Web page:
We begin with the caveat that Ripley's is not exactly a rigorous scientific survey. Nevertheless, it presents us with some interesting information. According to the above link, over half of UK adult's surveyed believe in ghosts while only about a quarter believe in God. (I am sure that the results would be significantly different if given in the US, at least the numbers.) I find this question fodder for this site not so much because of the low numbers related to God, but the disparity between the two. Some assumptions have to be made, or at least some questions have to be asked.
Does a disbelief in God equate to a rejection of religion in general? I think its safe to say, at least for the sake of argument, that they do. Given that most organized world religions require a belief in some sort of divinity, although some might be practiced with out that belief.
Do those who believe in God overlap with those that believe in ghosts? Not necessarily, but I again think its safe to say that the majority do. It is far easier to explain the concept of ghosts if we have a religious framework to put them in.
Which of course leads to the issue at hand. About 30% of those survey, at the very least, believe in ghosts but not God. Belief in ghosts, in and of itself, is by no means odd, no matter what moderns might say. Ghost phenomena are one of the few universals in world cultures. Ancient Sumer, the earliest known producers of writing, believed in ghosts. As do the ancient cultures of India, China, Malaysia, Africa, and the Americas. In one form or another every culture has ghost stories.
But they all exist with in the framework of religion.
A belief in ghosts is, in itself, a kind of faith. It is faith in an afterlife. There are some other assumptions in any belief in ghosts. Ghosts are the spirits of humans, or at least most of them are. Not everyone becomes a ghost, right? So, by what mechanism are ghosts made and consigned to this world? What happens to everyone else? Even if the answers to these questions is "I don't know" its still a belief system. A belief in something beyond this life.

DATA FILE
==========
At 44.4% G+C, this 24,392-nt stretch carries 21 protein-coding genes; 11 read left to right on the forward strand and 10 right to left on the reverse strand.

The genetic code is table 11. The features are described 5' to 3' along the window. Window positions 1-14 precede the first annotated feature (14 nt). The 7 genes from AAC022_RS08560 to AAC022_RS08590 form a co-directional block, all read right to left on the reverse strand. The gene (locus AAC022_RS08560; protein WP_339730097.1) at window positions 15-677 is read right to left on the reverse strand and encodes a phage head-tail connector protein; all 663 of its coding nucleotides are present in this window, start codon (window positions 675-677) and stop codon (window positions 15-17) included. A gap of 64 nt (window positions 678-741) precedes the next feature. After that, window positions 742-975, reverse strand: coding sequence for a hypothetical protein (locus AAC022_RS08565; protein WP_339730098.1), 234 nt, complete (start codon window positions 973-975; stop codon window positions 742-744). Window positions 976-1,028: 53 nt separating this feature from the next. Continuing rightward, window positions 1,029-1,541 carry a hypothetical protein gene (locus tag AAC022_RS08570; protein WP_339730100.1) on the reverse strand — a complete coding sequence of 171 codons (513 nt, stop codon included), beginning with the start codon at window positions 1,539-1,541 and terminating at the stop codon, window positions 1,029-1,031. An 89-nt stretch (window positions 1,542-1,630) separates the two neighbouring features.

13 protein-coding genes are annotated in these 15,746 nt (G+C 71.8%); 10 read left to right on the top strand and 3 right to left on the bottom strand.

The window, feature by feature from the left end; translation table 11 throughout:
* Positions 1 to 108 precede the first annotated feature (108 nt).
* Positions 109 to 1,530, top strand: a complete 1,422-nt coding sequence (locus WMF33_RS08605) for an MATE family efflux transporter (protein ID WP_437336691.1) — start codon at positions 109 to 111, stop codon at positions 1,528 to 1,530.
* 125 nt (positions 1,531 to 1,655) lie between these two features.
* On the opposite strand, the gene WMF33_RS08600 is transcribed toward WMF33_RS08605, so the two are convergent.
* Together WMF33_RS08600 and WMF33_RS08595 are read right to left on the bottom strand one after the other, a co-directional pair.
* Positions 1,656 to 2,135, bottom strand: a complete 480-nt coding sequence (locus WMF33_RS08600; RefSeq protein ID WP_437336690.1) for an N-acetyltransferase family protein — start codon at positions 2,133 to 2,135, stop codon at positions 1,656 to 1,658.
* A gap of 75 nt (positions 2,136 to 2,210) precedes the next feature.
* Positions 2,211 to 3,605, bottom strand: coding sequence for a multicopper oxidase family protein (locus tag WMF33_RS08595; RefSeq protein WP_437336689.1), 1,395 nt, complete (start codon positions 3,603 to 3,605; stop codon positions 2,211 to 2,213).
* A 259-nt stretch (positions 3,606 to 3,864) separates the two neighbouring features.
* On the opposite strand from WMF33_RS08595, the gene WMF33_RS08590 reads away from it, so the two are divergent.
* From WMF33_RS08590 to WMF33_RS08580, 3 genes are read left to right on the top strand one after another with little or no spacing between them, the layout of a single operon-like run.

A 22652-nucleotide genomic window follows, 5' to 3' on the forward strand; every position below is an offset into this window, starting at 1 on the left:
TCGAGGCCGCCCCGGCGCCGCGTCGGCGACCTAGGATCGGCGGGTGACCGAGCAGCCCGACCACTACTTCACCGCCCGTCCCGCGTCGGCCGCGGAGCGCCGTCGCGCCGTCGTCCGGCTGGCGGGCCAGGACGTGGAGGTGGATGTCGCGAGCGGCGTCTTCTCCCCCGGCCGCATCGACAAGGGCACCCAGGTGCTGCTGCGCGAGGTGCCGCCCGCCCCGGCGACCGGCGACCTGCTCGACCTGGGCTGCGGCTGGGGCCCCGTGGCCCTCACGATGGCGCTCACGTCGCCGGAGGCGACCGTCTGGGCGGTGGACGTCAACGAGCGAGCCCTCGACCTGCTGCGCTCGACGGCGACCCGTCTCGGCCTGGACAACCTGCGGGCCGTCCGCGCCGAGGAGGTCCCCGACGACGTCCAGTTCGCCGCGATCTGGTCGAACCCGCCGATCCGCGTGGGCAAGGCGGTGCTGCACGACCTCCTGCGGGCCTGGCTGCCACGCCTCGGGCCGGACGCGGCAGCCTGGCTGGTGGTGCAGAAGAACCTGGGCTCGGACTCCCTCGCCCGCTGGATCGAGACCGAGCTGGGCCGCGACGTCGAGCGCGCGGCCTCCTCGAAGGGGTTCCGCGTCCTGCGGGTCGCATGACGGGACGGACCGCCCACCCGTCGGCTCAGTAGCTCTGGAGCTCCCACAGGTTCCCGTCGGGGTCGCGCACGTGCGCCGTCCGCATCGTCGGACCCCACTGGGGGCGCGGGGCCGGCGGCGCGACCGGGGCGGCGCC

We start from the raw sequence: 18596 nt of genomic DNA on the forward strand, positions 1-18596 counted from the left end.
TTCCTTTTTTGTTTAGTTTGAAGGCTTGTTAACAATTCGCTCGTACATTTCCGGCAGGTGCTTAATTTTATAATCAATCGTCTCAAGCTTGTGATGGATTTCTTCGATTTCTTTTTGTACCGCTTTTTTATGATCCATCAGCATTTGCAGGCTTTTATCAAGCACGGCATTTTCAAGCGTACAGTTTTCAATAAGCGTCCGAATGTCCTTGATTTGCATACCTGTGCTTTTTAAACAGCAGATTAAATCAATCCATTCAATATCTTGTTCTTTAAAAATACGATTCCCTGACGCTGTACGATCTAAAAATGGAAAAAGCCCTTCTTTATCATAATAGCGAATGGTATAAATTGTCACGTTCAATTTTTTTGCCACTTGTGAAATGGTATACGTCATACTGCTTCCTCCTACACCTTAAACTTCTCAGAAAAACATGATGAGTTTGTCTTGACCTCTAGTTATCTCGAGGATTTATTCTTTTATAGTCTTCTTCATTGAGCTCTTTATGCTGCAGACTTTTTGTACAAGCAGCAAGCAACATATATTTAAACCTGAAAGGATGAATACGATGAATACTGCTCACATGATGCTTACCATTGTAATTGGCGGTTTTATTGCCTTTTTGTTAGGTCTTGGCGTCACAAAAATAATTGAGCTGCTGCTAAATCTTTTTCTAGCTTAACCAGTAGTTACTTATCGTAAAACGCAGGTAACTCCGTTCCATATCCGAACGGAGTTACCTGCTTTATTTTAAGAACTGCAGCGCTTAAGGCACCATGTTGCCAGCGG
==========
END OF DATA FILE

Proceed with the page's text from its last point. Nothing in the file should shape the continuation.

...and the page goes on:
In an ideological vacuum this belief in ghosts would likely spawn its own religion. Some anthropologists in fact believe that is the origin of human religion. Asking questions about death that lead to more complicated systems. In our world of a myriad different belief systems ghosts seem to have broken off into their own little pool of belief, one that seems independent but relies on the context of the larger religious culture. It is not logically possible, ate not logically likely, to have ghosts and not have divinity, gods at least if not God.
Aliens? Fine, you can believe in aliens, and even UFOs, without a need for religion or God. Ghosts? I think its highly unlikely. Angels? How can more people believe in angels than in God? Angels are by definition messengers of the divine. So unless the respondents are defining their terms in some abnormal ways, very likely, this survey leads to a lot of questions.
Which I guess just goes to prove that we need a wider dialog on these issues, find some common terms, and figure out what is going on in our heads if not our world.
PS If you believe in ghosts but not in god, I would love to hear from you.